I slid my hand down the fingerboard.  The strings felt gritty, the neck slightly sticky from lack of use.  Using my own bow, I dragged a couple of familiar fiddle tunes out of the little wooden casket, hoping no one would notice how much the sound of it brought me disdain, hoping no would see that I was put off about being the only person in the room with an instrument, the only person being put on the spot, the only person playing now. 

Auntie Bill caught her breath as though she'd seen a ghost. "Will you play Redwing?"  And then the requests began.  They brought out sheet music to Alice Blue Gown, Westphalia Waltz, and Oklahoma Hills, to name just a few.  Feeling uncomfortably like a medium at a seance, I quickly ran through a couple of them, then ducked back to the tuck the fiddle in its box while they all talked excitedly about the old days--days I knew nothing about, days I couldn't even begin to relate to.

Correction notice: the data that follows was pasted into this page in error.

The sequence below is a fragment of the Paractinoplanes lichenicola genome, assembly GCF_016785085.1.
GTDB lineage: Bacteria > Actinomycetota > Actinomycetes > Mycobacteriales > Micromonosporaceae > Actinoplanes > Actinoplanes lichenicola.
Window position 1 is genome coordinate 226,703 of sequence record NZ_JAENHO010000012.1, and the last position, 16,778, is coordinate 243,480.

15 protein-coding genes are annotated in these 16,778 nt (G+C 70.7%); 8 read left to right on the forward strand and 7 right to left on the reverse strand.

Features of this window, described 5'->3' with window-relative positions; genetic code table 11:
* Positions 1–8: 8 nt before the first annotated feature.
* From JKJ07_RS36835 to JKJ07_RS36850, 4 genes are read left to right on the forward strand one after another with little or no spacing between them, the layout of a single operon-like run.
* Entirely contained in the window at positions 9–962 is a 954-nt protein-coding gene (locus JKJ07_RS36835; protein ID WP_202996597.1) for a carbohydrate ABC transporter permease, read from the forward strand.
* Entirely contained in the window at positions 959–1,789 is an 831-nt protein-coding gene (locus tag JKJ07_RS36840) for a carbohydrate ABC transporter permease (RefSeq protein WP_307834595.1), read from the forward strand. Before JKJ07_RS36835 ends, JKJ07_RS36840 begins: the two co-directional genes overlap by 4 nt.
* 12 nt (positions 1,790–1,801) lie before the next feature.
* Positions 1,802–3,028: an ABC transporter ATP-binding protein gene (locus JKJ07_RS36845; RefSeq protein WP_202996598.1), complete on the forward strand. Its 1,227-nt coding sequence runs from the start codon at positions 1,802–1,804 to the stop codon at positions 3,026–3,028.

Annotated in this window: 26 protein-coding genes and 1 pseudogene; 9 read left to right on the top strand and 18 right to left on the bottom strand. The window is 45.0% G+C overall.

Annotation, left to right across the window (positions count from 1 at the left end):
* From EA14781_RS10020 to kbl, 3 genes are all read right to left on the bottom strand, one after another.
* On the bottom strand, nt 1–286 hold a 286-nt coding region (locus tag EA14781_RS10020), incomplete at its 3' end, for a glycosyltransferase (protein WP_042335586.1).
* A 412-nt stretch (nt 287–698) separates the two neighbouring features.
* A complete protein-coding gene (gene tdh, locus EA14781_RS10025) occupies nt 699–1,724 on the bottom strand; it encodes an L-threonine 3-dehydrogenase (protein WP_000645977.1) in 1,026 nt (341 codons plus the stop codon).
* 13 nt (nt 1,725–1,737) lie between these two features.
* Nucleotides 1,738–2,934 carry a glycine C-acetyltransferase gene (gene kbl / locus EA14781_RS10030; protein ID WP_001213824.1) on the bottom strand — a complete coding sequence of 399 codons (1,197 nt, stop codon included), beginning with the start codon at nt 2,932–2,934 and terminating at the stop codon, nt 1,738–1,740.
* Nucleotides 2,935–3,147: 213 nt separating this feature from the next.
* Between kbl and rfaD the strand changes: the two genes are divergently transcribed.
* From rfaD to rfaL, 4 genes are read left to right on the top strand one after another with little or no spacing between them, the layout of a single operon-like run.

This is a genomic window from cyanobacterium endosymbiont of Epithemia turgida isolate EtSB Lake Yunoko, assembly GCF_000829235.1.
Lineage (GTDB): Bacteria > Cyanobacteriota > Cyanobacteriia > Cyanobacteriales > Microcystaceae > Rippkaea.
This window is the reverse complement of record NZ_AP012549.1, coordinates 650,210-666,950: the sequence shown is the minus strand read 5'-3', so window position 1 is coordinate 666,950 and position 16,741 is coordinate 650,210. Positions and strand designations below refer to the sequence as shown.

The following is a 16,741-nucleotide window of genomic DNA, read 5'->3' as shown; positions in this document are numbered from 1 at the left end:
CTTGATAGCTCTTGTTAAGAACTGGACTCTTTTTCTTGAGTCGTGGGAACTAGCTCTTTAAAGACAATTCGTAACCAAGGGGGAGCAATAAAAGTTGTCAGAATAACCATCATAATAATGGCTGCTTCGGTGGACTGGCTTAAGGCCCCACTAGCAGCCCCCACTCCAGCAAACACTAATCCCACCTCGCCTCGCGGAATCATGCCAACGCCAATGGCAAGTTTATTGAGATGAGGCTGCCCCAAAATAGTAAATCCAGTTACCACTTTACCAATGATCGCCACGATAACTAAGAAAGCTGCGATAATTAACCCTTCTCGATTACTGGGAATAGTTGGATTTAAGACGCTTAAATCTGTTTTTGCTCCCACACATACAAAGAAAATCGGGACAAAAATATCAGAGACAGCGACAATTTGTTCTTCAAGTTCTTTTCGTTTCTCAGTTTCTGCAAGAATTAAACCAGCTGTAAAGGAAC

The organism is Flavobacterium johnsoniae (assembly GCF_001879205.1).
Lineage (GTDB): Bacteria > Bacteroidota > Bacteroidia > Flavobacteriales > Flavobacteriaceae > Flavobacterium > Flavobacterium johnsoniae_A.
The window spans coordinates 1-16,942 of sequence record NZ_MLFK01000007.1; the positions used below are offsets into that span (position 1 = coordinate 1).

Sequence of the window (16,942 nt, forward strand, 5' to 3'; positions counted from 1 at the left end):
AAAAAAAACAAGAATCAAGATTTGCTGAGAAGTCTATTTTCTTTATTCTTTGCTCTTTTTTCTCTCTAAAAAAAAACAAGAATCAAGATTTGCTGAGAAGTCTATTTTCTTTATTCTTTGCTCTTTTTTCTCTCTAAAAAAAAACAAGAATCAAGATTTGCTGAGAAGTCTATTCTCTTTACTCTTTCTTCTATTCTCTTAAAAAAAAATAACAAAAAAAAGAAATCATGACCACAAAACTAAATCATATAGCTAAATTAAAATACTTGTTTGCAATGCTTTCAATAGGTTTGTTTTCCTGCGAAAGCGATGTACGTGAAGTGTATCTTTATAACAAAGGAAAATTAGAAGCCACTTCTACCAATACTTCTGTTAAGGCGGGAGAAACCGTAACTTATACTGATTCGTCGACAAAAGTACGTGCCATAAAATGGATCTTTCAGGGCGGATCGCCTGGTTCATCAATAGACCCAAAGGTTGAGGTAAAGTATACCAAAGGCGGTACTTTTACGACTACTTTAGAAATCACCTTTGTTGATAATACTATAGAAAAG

There inside the box lay a yellowed envelope.  Curiously, I flipped it open and dug out some old photos and a letter, which read as follows:

                                 UNCLE FRANK'S FIDDLE

     Frank Benningfield shocked oats for his landlord, Joe Burns, for $1.50 a day, working from "sun to sun" to earn enough money to buy a fiddle.  Joe's sons, Boss and Wade, were his school chums.

     By June 1912, Frank ordered the fiddle from a Chicago mail order company, John M. Smith; the cost was $8.25 plus express, which totaled $11 for the new Amati fiddle.  He was 18 years of age.